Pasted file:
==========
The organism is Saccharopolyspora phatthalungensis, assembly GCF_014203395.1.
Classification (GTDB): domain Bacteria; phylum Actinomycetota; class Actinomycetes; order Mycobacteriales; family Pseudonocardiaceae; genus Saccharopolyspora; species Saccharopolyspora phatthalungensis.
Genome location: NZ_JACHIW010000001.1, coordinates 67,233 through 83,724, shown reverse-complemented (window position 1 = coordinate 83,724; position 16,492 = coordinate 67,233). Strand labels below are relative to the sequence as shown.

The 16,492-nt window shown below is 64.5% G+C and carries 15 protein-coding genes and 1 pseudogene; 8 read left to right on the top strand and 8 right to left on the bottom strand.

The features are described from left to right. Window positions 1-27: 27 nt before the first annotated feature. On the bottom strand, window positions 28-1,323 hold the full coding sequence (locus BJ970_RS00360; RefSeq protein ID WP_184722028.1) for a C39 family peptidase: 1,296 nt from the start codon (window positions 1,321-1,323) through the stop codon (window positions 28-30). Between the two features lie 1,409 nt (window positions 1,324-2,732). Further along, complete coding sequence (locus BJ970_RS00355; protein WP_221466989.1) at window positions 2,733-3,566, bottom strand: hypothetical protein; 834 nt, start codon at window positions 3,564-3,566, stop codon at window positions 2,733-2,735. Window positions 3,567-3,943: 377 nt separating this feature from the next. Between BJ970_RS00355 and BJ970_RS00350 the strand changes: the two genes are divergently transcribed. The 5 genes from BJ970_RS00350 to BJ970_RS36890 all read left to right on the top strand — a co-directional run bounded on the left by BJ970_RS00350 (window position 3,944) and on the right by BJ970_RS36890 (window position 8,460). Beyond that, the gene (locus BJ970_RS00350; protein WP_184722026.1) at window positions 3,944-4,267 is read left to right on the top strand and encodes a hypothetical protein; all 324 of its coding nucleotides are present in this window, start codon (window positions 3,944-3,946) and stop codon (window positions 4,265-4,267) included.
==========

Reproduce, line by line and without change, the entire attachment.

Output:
The organism is Saccharopolyspora phatthalungensis, assembly GCF_014203395.1.
Classification (GTDB): domain Bacteria; phylum Actinomycetota; class Actinomycetes; order Mycobacteriales; family Pseudonocardiaceae; genus Saccharopolyspora; species Saccharopolyspora phatthalungensis.
Genome location: NZ_JACHIW010000001.1, coordinates 67,233 through 83,724, shown reverse-complemented (window position 1 = coordinate 83,724; position 16,492 = coordinate 67,233). Strand labels below are relative to the sequence as shown.

The 16,492-nt window shown below is 64.5% G+C and carries 15 protein-coding genes and 1 pseudogene; 8 read left to right on the top strand and 8 right to left on the bottom strand.

The features are described from left to right. Window positions 1-27: 27 nt before the first annotated feature. On the bottom strand, window positions 28-1,323 hold the full coding sequence (locus BJ970_RS00360; RefSeq protein ID WP_184722028.1) for a C39 family peptidase: 1,296 nt from the start codon (window positions 1,321-1,323) through the stop codon (window positions 28-30). Between the two features lie 1,409 nt (window positions 1,324-2,732). Further along, complete coding sequence (locus BJ970_RS00355; protein WP_221466989.1) at window positions 2,733-3,566, bottom strand: hypothetical protein; 834 nt, start codon at window positions 3,564-3,566, stop codon at window positions 2,733-2,735. Window positions 3,567-3,943: 377 nt separating this feature from the next. Between BJ970_RS00355 and BJ970_RS00350 the strand changes: the two genes are divergently transcribed. The 5 genes from BJ970_RS00350 to BJ970_RS36890 all read left to right on the top strand — a co-directional run bounded on the left by BJ970_RS00350 (window position 3,944) and on the right by BJ970_RS36890 (window position 8,460). Beyond that, the gene (locus BJ970_RS00350; protein WP_184722026.1) at window positions 3,944-4,267 is read left to right on the top strand and encodes a hypothetical protein; all 324 of its coding nucleotides are present in this window, start codon (window positions 3,944-3,946) and stop codon (window positions 4,265-4,267) included.